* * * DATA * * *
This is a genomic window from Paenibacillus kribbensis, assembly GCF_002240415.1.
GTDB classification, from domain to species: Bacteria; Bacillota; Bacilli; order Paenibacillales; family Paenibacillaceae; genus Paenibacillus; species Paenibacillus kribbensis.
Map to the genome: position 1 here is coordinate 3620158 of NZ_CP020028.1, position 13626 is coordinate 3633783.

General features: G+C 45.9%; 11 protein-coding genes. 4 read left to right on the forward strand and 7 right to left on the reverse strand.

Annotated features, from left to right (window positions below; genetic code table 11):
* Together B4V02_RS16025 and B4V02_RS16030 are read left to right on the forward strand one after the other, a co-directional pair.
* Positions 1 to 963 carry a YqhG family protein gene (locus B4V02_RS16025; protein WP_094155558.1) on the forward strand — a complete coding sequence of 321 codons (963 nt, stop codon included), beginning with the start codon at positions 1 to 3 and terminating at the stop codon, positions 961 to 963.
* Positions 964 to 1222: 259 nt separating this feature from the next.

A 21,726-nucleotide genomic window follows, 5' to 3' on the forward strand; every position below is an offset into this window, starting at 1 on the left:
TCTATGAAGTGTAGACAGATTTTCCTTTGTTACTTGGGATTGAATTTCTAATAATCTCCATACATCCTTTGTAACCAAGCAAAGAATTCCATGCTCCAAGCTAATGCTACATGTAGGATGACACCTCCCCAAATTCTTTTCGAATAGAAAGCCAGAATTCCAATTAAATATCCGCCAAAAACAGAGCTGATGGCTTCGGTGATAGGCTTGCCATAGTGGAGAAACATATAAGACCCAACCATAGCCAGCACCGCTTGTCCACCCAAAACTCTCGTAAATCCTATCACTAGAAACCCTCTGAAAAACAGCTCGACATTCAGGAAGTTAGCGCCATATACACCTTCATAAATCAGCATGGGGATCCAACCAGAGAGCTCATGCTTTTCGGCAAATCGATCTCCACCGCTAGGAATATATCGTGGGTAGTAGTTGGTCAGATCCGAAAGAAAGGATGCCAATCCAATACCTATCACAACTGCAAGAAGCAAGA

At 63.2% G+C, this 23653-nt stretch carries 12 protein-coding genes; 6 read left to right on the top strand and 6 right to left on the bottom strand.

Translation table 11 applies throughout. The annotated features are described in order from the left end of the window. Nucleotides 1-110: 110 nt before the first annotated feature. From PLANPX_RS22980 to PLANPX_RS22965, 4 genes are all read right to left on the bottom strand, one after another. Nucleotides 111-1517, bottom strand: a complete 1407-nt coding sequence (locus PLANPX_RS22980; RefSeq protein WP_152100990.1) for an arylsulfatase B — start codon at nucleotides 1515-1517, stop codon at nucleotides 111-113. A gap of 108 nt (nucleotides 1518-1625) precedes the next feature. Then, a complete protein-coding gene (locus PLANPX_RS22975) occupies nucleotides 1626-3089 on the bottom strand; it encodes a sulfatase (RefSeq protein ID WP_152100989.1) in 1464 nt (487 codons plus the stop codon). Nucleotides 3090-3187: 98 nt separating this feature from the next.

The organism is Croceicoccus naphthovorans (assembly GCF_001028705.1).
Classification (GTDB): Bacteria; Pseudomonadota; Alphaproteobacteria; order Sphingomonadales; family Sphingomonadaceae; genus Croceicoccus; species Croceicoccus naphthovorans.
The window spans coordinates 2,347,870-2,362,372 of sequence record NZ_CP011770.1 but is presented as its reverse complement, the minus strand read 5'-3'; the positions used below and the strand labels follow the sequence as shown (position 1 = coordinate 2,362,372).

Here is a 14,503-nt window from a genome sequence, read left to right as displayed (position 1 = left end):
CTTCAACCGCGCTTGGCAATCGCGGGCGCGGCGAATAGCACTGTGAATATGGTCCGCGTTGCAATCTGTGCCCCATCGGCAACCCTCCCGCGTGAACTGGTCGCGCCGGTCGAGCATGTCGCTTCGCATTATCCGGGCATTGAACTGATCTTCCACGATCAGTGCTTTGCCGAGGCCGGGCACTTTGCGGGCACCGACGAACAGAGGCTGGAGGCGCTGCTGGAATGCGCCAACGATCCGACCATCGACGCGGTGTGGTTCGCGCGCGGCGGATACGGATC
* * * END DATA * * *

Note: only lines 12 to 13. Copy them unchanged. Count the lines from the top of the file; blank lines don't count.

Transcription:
Translation table 11 applies throughout. The annotated features are described in order from the left end of the window. Nucleotides 1-110: 110 nt before the first annotated feature. From PLANPX_RS22980 to PLANPX_RS22965, 4 genes are all read right to left on the bottom strand, one after another. Nucleotides 111-1517, bottom strand: a complete 1407-nt coding sequence (locus PLANPX_RS22980; RefSeq protein WP_152100990.1) for an arylsulfatase B — start codon at nucleotides 1515-1517, stop codon at nucleotides 111-113. A gap of 108 nt (nucleotides 1518-1625) precedes the next feature. Then, a complete protein-coding gene (locus PLANPX_RS22975) occupies nucleotides 1626-3089 on the bottom strand; it encodes a sulfatase (RefSeq protein ID WP_152100989.1) in 1464 nt (487 codons plus the stop codon). Nucleotides 3090-3187: 98 nt separating this feature from the next.

The organism is Croceicoccus naphthovorans (assembly GCF_001028705.1).